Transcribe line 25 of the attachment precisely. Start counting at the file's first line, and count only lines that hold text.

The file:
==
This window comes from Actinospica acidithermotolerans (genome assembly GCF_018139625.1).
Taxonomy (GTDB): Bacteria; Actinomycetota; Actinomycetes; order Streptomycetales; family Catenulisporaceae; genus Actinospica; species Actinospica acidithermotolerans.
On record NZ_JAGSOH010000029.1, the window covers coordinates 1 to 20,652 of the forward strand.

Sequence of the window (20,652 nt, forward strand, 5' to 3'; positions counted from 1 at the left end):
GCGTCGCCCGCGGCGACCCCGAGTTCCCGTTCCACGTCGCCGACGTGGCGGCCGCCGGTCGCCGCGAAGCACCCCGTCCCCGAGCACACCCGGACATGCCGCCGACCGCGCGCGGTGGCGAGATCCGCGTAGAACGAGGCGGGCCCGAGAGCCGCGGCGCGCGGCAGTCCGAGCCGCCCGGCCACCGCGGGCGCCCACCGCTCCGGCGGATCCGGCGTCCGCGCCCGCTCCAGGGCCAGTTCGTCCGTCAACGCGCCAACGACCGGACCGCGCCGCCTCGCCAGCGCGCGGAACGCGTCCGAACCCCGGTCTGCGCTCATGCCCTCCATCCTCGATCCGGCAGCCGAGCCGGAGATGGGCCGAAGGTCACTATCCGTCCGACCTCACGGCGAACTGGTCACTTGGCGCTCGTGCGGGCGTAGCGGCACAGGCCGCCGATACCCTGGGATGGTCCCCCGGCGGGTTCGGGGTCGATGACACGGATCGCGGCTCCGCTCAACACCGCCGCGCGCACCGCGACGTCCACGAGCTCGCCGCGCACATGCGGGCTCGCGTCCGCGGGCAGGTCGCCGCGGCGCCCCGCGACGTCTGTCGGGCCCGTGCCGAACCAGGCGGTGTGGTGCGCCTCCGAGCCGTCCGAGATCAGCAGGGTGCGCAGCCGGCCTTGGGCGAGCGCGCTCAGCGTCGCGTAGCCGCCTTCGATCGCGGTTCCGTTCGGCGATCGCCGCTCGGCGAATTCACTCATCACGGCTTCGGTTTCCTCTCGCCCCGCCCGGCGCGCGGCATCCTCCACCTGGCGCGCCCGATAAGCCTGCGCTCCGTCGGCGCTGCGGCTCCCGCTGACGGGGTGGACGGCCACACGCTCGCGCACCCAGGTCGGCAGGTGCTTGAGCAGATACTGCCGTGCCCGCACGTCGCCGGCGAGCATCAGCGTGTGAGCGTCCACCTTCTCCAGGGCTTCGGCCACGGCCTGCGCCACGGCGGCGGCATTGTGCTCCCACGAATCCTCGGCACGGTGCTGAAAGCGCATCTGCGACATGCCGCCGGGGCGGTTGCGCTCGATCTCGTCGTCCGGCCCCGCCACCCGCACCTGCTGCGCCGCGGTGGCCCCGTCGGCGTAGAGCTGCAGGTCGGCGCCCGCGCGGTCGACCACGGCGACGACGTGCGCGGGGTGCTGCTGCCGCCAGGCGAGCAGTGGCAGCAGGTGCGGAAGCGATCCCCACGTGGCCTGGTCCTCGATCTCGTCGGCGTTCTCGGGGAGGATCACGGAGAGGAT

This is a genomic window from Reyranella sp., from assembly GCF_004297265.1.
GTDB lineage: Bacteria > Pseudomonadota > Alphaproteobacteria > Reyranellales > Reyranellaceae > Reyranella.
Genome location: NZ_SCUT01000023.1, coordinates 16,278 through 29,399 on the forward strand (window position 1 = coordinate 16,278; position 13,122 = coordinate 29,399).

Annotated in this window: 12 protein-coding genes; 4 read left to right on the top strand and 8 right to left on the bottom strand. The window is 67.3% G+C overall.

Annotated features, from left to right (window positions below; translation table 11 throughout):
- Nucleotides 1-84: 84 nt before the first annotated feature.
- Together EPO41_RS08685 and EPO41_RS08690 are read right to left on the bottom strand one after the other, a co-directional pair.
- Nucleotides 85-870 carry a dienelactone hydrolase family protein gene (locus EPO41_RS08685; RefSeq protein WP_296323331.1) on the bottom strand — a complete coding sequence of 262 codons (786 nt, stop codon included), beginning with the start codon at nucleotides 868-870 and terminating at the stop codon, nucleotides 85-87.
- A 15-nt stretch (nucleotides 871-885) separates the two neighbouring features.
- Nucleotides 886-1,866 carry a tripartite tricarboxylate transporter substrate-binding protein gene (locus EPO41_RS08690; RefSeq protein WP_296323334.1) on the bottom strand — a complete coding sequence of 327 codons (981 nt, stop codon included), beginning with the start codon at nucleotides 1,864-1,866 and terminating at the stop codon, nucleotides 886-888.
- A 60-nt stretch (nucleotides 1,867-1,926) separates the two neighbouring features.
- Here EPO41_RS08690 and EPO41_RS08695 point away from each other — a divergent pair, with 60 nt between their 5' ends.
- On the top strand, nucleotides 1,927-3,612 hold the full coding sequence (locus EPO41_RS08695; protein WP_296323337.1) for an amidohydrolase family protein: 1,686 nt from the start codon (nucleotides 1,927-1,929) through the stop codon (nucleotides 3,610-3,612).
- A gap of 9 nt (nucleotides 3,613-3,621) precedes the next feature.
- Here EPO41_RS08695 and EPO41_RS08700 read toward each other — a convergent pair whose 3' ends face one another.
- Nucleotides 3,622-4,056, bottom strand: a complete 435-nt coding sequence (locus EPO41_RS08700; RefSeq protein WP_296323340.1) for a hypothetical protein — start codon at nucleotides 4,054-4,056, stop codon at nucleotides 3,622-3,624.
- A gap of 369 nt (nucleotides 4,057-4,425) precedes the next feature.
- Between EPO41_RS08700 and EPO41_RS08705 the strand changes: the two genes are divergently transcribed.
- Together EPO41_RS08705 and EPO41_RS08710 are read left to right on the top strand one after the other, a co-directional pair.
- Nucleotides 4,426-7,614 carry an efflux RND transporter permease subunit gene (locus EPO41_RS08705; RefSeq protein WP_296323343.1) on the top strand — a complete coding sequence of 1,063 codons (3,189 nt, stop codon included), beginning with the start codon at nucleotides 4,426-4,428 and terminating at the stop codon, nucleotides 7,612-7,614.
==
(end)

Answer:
- Nucleotides 4,426-7,614 carry an efflux RND transporter permease subunit gene (locus EPO41_RS08705; RefSeq protein WP_296323343.1) on the top strand — a complete coding sequence of 1,063 codons (3,189 nt, stop codon included), beginning with the start codon at nucleotides 4,426-4,428 and terminating at the stop codon, nucleotides 7,612-7,614.